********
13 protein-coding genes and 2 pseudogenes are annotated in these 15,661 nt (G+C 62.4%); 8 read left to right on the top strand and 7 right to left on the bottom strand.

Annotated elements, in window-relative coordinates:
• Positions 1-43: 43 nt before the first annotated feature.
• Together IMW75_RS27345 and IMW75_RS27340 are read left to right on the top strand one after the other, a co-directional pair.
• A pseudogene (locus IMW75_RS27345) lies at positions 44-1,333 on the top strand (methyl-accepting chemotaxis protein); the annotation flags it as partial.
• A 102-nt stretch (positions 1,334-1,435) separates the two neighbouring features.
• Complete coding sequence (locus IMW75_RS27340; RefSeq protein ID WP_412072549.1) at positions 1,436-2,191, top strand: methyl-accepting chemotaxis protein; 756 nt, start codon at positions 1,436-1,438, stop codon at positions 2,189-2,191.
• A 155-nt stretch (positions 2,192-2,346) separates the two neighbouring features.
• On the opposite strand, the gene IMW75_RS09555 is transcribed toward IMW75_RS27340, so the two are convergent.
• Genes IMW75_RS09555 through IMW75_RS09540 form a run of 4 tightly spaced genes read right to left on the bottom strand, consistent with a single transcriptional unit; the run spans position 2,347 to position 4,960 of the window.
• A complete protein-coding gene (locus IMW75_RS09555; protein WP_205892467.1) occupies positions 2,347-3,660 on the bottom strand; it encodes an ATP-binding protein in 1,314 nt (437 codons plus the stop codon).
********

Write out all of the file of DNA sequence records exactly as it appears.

13 protein-coding genes and 2 pseudogenes are annotated in these 15,661 nt (G+C 62.4%); 8 read left to right on the top strand and 7 right to left on the bottom strand.

Annotated elements, in window-relative coordinates:
• Positions 1-43: 43 nt before the first annotated feature.
• Together IMW75_RS27345 and IMW75_RS27340 are read left to right on the top strand one after the other, a co-directional pair.
• A pseudogene (locus IMW75_RS27345) lies at positions 44-1,333 on the top strand (methyl-accepting chemotaxis protein); the annotation flags it as partial.
• A 102-nt stretch (positions 1,334-1,435) separates the two neighbouring features.
• Complete coding sequence (locus IMW75_RS27340; RefSeq protein ID WP_412072549.1) at positions 1,436-2,191, top strand: methyl-accepting chemotaxis protein; 756 nt, start codon at positions 1,436-1,438, stop codon at positions 2,189-2,191.
• A 155-nt stretch (positions 2,192-2,346) separates the two neighbouring features.
• On the opposite strand, the gene IMW75_RS09555 is transcribed toward IMW75_RS27340, so the two are convergent.
• Genes IMW75_RS09555 through IMW75_RS09540 form a run of 4 tightly spaced genes read right to left on the bottom strand, consistent with a single transcriptional unit; the run spans position 2,347 to position 4,960 of the window.
• A complete protein-coding gene (locus IMW75_RS09555; protein WP_205892467.1) occupies positions 2,347-3,660 on the bottom strand; it encodes an ATP-binding protein in 1,314 nt (437 codons plus the stop codon).